Your friend is looking woozy, but she’s getting into her car anyway. Like the good pal you are, you try to see what’s going on.
“Are you all right?” you ask.
“Sure,” she says. But she doesn’t look all right.
“You seem kind of tired. Have you had a drink?”
“No way. Are you kidding? I’m on pain meds for my back. They really knock me out.”
“You probably shouldn’t be driving, then.”
“If you’re stopped, you’ll get arrested.”
“No. I’ll show them my prescription.”
A surprising number of people think that a prescription lets them get away with driving impaired. The fact is, in Arizona and every other state, it’s against the law to drive impaired, whether the wooziness is caused by alcohol, a prescription drug, an over-the-counter medicine, or some other substance. A prescription drug DUI is no different from the standard one that you see in the police reports on the news. You’ll be booked, fingerprinted, suspended, and fined. If it’s a second or third offense, penalties increase. And note that having a medical marijuana card will not get you out of an impaired driving charge.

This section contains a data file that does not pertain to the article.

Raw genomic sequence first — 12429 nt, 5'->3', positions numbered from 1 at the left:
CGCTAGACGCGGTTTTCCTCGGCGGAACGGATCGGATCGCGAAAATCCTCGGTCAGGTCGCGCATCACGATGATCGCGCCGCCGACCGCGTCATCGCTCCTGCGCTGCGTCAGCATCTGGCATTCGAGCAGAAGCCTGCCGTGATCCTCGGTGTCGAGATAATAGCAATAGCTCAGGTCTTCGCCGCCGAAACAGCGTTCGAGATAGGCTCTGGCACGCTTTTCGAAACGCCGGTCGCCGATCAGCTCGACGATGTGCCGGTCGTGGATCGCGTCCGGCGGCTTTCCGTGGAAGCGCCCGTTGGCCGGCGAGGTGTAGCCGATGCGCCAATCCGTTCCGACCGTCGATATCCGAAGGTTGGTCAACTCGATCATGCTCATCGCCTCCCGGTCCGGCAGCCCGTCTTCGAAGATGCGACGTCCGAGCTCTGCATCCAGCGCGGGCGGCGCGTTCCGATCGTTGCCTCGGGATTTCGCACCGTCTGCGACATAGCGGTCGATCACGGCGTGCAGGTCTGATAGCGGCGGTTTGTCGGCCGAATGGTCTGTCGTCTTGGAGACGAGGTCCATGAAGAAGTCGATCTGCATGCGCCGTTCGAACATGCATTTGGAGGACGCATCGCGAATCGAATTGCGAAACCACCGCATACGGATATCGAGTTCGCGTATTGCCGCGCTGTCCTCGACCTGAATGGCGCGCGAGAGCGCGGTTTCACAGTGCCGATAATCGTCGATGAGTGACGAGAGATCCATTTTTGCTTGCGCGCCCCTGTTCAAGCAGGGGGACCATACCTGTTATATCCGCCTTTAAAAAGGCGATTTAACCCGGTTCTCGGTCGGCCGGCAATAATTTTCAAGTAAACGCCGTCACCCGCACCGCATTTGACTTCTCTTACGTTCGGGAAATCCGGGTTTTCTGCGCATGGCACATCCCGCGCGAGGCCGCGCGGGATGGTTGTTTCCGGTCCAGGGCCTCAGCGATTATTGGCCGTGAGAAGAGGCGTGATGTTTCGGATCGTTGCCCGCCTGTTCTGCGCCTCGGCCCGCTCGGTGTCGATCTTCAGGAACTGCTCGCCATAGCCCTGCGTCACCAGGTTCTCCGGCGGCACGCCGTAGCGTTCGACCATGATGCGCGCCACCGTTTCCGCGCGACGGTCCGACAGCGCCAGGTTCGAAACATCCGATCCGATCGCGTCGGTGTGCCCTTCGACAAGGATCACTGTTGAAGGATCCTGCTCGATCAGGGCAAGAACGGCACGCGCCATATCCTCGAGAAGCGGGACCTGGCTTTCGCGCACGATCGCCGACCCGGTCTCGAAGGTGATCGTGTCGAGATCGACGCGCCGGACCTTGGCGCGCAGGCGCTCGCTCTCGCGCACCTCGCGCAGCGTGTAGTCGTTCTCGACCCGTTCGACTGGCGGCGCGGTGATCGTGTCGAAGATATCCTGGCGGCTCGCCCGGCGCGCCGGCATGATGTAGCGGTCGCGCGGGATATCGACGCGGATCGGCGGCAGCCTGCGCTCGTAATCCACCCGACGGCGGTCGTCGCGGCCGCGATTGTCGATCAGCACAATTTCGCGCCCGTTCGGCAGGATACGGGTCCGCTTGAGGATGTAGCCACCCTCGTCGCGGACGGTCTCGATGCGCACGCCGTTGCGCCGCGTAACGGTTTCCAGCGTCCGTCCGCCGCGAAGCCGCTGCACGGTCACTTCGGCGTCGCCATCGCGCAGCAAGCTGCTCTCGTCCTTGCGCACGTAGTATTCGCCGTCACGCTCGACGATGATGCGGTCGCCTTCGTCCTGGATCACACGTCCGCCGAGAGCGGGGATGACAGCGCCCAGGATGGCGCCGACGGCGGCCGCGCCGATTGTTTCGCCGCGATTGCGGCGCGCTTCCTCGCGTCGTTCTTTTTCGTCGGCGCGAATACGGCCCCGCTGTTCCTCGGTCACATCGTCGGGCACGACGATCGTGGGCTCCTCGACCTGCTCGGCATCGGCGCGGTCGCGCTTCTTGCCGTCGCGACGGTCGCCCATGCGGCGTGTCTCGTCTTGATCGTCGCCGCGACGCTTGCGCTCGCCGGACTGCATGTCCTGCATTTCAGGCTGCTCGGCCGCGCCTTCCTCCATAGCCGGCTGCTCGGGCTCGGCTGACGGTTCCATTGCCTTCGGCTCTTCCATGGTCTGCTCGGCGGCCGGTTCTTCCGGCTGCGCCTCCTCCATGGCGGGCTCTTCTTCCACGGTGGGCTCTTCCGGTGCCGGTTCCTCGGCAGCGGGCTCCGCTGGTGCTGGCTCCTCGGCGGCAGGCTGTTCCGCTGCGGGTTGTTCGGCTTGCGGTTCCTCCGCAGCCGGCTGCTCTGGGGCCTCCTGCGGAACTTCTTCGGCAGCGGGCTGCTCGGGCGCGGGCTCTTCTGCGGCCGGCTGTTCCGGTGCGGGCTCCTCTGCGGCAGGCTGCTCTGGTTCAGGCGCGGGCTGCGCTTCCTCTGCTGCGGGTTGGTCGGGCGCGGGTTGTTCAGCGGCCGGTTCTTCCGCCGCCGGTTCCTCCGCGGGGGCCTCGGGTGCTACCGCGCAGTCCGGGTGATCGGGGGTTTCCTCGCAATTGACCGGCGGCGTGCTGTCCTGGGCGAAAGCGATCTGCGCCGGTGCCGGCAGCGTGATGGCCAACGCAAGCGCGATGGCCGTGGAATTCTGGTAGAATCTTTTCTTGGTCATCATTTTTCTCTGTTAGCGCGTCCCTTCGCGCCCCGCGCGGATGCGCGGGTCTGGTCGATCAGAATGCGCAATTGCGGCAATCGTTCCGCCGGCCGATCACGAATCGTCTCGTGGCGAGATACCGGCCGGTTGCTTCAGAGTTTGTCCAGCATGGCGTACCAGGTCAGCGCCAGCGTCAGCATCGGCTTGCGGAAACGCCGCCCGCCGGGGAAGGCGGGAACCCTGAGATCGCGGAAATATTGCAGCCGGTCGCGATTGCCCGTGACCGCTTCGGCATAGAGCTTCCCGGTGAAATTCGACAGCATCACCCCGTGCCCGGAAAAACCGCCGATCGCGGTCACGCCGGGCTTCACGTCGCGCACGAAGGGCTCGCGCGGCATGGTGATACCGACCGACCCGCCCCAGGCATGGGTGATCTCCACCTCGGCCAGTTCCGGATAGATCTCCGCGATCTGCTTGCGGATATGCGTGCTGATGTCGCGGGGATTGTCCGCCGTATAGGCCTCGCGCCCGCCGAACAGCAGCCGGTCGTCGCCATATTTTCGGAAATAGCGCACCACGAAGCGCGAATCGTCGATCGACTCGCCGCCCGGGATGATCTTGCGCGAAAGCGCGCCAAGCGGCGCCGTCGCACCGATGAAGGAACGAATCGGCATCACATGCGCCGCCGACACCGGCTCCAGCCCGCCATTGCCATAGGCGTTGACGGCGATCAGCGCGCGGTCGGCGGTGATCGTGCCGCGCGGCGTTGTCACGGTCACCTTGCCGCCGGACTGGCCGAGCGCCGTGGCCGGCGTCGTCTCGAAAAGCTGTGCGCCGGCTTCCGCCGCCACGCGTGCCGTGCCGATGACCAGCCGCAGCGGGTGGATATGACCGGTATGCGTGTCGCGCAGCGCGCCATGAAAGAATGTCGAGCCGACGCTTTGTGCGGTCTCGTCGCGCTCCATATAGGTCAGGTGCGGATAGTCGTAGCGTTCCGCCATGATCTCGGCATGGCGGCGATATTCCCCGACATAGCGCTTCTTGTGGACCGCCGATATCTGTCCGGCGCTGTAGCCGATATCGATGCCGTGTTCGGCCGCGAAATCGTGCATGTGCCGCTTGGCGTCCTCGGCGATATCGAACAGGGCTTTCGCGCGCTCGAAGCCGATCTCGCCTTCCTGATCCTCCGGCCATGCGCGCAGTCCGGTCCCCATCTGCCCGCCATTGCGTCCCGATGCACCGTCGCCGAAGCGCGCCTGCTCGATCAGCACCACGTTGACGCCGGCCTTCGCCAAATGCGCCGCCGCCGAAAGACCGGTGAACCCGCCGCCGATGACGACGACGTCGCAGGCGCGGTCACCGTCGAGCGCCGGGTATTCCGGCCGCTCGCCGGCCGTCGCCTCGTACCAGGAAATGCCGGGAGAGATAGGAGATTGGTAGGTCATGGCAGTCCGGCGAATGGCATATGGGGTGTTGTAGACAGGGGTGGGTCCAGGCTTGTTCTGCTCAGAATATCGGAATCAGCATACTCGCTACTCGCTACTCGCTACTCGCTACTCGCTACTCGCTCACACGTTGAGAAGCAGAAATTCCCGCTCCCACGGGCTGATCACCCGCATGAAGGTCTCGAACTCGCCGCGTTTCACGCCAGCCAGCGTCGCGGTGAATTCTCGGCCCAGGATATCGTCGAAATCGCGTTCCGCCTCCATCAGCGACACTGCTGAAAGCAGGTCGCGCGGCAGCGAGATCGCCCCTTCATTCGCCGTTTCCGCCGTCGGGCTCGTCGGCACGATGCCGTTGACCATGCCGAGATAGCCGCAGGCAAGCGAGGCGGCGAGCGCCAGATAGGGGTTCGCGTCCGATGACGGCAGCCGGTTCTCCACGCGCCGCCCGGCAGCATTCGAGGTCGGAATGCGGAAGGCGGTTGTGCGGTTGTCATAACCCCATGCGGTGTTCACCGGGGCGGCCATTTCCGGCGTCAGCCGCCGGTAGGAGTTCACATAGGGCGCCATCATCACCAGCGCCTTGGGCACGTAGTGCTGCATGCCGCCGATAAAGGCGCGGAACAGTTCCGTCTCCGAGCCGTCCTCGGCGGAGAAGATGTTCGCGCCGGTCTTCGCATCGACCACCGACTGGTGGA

The most common drugs that lead to a DUI are:
- Pain Medications (Codeine, Vicodin, Hydrocodone, Oxycodone, Oxycontin
- Anxiety Medications: (Valium, Xanax)
- Sleep Medications (Ambien, Lunesta)
Many other prescription medications can also impair a driver enough to attract the attention of a police officer. Drivers are sometimes under the impression that a prescription is a magic amulet that will ward off an arrest, but the fact is, the police are in the business of taking impaired drivers off the roads. Those medications’ labels warn you against driving for that reason.
Arizonans take note: the safe move is to treat any medicine that comes with a warning like an alcoholic drink. Those pills are to get you well, not to get you arrested, injured, or killed.